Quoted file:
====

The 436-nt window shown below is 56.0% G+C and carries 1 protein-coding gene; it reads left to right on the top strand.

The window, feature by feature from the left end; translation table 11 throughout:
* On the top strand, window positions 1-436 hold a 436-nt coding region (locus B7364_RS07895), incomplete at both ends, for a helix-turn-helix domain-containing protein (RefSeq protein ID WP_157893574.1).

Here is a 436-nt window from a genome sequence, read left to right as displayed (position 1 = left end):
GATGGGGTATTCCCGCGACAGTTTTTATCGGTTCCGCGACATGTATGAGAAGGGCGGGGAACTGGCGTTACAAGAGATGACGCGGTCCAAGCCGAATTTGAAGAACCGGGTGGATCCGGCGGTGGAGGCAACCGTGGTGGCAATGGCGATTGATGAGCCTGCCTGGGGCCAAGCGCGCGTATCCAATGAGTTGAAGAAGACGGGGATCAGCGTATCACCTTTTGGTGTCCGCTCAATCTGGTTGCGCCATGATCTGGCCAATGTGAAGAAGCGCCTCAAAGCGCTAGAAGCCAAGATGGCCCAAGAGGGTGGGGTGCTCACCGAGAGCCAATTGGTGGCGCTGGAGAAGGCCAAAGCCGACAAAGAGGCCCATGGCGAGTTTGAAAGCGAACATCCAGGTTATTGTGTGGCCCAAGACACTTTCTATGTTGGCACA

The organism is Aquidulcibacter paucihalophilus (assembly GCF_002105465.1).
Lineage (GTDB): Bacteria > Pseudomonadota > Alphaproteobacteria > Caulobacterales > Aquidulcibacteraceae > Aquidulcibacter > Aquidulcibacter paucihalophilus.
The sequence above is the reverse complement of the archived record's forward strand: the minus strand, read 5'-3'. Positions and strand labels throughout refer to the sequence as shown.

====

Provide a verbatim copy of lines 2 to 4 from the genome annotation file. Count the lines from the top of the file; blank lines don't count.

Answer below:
The window, feature by feature from the left end; translation table 11 throughout:
* On the top strand, window positions 1-436 hold a 436-nt coding region (locus B7364_RS07895), incomplete at both ends, for a helix-turn-helix domain-containing protein (RefSeq protein ID WP_157893574.1).

Here is a 436-nt window from a genome sequence, read left to right as displayed (position 1 = left end):